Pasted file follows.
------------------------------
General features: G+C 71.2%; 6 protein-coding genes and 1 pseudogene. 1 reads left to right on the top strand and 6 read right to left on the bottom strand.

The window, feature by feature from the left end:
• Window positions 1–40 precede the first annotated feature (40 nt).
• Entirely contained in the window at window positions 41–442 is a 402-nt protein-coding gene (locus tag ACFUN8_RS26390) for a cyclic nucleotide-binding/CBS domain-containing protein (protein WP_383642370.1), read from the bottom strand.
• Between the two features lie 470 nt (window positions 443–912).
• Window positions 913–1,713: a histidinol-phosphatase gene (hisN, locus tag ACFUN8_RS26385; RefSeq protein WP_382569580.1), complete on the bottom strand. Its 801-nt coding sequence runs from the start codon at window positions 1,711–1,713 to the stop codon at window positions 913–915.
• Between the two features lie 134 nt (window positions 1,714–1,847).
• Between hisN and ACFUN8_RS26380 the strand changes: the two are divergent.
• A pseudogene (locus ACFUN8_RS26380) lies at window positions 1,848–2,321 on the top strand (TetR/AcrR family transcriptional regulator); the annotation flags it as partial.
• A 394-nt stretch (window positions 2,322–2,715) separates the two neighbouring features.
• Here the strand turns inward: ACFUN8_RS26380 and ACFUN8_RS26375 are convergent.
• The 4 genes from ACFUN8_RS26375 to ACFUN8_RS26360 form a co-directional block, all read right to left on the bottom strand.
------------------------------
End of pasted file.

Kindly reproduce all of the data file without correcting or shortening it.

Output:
General features: G+C 71.2%; 6 protein-coding genes and 1 pseudogene. 1 reads left to right on the top strand and 6 read right to left on the bottom strand.

The window, feature by feature from the left end:
• Window positions 1–40 precede the first annotated feature (40 nt).
• Entirely contained in the window at window positions 41–442 is a 402-nt protein-coding gene (locus tag ACFUN8_RS26390) for a cyclic nucleotide-binding/CBS domain-containing protein (protein WP_383642370.1), read from the bottom strand.
• Between the two features lie 470 nt (window positions 443–912).
• Window positions 913–1,713: a histidinol-phosphatase gene (hisN, locus tag ACFUN8_RS26385; RefSeq protein WP_382569580.1), complete on the bottom strand. Its 801-nt coding sequence runs from the start codon at window positions 1,711–1,713 to the stop codon at window positions 913–915.
• Between the two features lie 134 nt (window positions 1,714–1,847).
• Between hisN and ACFUN8_RS26380 the strand changes: the two are divergent.
• A pseudogene (locus ACFUN8_RS26380) lies at window positions 1,848–2,321 on the top strand (TetR/AcrR family transcriptional regulator); the annotation flags it as partial.
• A 394-nt stretch (window positions 2,322–2,715) separates the two neighbouring features.
• Here the strand turns inward: ACFUN8_RS26380 and ACFUN8_RS26375 are convergent.
• The 4 genes from ACFUN8_RS26375 to ACFUN8_RS26360 form a co-directional block, all read right to left on the bottom strand.